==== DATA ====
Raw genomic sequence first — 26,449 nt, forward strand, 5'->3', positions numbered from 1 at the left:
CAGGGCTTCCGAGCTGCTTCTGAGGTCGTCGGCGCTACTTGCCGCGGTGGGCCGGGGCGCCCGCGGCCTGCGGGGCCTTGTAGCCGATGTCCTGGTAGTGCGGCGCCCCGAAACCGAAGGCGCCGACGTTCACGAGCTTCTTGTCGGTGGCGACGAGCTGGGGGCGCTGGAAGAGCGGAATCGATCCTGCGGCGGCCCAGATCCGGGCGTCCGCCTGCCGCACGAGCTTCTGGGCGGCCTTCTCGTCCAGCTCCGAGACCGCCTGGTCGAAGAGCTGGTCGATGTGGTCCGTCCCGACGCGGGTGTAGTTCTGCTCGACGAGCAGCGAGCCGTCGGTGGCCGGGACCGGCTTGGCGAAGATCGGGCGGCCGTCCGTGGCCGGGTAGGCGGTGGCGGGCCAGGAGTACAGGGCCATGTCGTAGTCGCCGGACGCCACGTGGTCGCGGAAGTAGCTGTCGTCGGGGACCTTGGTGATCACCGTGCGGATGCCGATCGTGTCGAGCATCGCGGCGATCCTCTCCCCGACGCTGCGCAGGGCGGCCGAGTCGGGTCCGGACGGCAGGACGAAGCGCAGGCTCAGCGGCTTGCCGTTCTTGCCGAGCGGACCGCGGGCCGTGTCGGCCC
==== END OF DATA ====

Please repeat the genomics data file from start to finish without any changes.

Raw genomic sequence first — 26,449 nt, forward strand, 5'->3', positions numbered from 1 at the left:
CAGGGCTTCCGAGCTGCTTCTGAGGTCGTCGGCGCTACTTGCCGCGGTGGGCCGGGGCGCCCGCGGCCTGCGGGGCCTTGTAGCCGATGTCCTGGTAGTGCGGCGCCCCGAAACCGAAGGCGCCGACGTTCACGAGCTTCTTGTCGGTGGCGACGAGCTGGGGGCGCTGGAAGAGCGGAATCGATCCTGCGGCGGCCCAGATCCGGGCGTCCGCCTGCCGCACGAGCTTCTGGGCGGCCTTCTCGTCCAGCTCCGAGACCGCCTGGTCGAAGAGCTGGTCGATGTGGTCCGTCCCGACGCGGGTGTAGTTCTGCTCGACGAGCAGCGAGCCGTCGGTGGCCGGGACCGGCTTGGCGAAGATCGGGCGGCCGTCCGTGGCCGGGTAGGCGGTGGCGGGCCAGGAGTACAGGGCCATGTCGTAGTCGCCGGACGCCACGTGGTCGCGGAAGTAGCTGTCGTCGGGGACCTTGGTGATCACCGTGCGGATGCCGATCGTGTCGAGCATCGCGGCGATCCTCTCCCCGACGCTGCGCAGGGCGGCCGAGTCGGGTCCGGACGGCAGGACGAAGCGCAGGCTCAGCGGCTTGCCGTTCTTGCCGAGCGGACCGCGGGCCGTGTCGGCCC